"У меня есть яблоки."

Translation:I have apples.

November 7, 2015



what about 'I have some apples' ?

November 15, 2016


Why is "I have the apples" wrong for "У меня есть яблоки", if Russian has no articles?

Are different constructions used for definite/indefinite possession, as in Turkish? (Elmalar bende = the apples are at me = I have the apples vs. Benim elmalarım var = my apples exist = I have apples.)

November 7, 2015


Yes, "I have the apples" would be Яблоки у меня ("The apples are at my side").

November 7, 2015


Thank you very much!

November 7, 2015


У меня есть пен У меня есть яблоко Ах Яблоко-пен

January 29, 2017


a new word for you pen - ручка

October 9, 2017


I am still confused on when to use У and when to use я. Are they both I? How do I know when to use them?

July 1, 2017


No, у does not mean "I".

But Russian doesn't use a verb for "to have"; instead, they say something like (literally) "at me there is an apple" rather than "I have an apple".

So "I have", as an entire phrase, would be translated by у меня есть -- but it's best to translate those as whole phrases. You can't break them apart and say that one of those words means "I" and one of them means "have".

July 1, 2017


Thank you, this helps a lot. I have another question though, sometimes it will say "I have a child" and sometimes it will say "We have a Child" While using the Russian "Y." How do you know when it is pertaining to we and when it just means I?

Impressive Streak by the way :)

July 1, 2017


You would then say "at us" rather than "at me" there is a child: у нас rather than у меня.

July 1, 2017


"I have" => У меня есть

April 15, 2017


i have a pen...

August 9, 2017


"I put I have an apple" and was denied :/ So. What makes "яблоки" plural and what would the singular form of "яблоки" look like?

August 29, 2017


The singular is яблоко.

(Most nouns in -о form their plural in -а; яблоко is irregular in this respect in having a plural in -и.)

August 29, 2017


Thanks! That clarifies A LOT!!

August 29, 2017


i like this formula because you can just write "у меня есть" and slap any noun after it without thinking about cases (i think)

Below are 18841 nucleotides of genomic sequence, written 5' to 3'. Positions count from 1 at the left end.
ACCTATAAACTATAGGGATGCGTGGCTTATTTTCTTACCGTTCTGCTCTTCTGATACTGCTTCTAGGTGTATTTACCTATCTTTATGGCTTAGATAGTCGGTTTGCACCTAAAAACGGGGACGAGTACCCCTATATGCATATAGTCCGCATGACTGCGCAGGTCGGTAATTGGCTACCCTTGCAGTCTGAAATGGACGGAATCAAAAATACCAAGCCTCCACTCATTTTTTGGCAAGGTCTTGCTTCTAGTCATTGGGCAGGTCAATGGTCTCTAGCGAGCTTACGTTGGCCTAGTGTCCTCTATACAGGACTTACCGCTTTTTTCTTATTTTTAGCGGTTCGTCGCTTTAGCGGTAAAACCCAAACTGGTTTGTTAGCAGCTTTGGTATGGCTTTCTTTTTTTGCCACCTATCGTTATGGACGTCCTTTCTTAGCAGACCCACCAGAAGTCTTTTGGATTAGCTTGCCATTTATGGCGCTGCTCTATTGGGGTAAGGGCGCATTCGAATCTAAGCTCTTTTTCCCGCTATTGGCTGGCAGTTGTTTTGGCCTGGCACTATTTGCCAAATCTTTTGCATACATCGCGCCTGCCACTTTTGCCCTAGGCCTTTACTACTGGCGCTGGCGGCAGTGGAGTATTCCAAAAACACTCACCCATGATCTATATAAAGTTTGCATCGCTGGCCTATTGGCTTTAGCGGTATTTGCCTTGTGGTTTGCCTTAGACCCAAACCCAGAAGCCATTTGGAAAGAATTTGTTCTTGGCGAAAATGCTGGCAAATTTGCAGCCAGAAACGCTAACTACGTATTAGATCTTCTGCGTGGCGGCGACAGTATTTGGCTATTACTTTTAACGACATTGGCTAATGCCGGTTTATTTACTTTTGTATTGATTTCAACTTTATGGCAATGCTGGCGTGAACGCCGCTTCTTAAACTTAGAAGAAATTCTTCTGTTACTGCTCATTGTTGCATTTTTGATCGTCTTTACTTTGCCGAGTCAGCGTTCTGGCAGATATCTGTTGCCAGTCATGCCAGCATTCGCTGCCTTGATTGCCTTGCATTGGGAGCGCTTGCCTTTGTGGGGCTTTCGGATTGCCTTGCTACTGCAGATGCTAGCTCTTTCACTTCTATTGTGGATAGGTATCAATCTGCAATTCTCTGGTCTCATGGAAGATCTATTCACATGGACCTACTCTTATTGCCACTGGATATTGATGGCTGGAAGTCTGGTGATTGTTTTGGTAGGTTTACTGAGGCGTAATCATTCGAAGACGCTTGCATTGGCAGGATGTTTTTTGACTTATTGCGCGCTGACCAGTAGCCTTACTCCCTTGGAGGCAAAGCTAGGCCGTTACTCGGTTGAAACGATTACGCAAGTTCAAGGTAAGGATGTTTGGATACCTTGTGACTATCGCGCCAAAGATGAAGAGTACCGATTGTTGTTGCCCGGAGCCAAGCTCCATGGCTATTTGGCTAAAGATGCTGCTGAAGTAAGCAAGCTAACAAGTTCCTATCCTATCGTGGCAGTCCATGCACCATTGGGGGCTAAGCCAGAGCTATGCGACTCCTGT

November 28, 2017


As I understand it, "est'" means "is" (in contrast to "are"). So do you always use "est' in singular, even if the object following is in plural (as with "jabloki")?

November 11, 2018


what does (есть) stands for in this phrase ?

November 30, 2018


It’s an old form of the verb “to be” and literally means “is”, but nowadays is used essentially only in the context of possession.

Literally, the sentence would be “at me is apples”.

December 1, 2018


You don't need to have the "got" in the answer. I have apples or I have the apples is correct.

March 27, 2017


'you' and 'I' are both "y"?

October 7, 2017


No. У means neither "you", "I", nor "have".

Russian doesn't use a verb to indicate possession; instead, they use a construction that literally translates to something like "at me there is apples" for what we would express in English as "I have apples".

У is a preposition meaning roughly "at".

By the way, are you using a mobile app to learn Russian with Duolingo? If so, I'd suggest you stop and use the website instead.

There are lots of grammar explanations in the Russian course but they're only visible on the website, not in any of the apps.

October 7, 2017


How about I have an apple?

December 18, 2017


That would not be a good translation, since яблоки is plural and "an apple" is singular.

December 18, 2017


What the word у means?

March 16, 2018


I think it means "at".

April 30, 2018


When do I use яблоки and яблоко?

April 29, 2018


яблоки is just the plural of яблоко

May 31, 2018


so that came up as a listening and i thought it said У меня ест яблоки. Is my mistake justified or that isnt even right?

May 31, 2018


If меня and есть both mean "to have" why use both

December 23, 2018


They don't both mean "to have". In fact, neither means "to have" on its own -- it's the combination of у + genitive + есть that expresses possession, what we use "to have" for in English.

See my response to AnisHarken for a more literal translation.

December 24, 2018


It's telling me to say that I have apples, but there are no apples in my house, when will you finally accept that I have no apples?

January 22, 2019


Есть can both be. Eat and have... So normally its not wrong.

April 1, 2019
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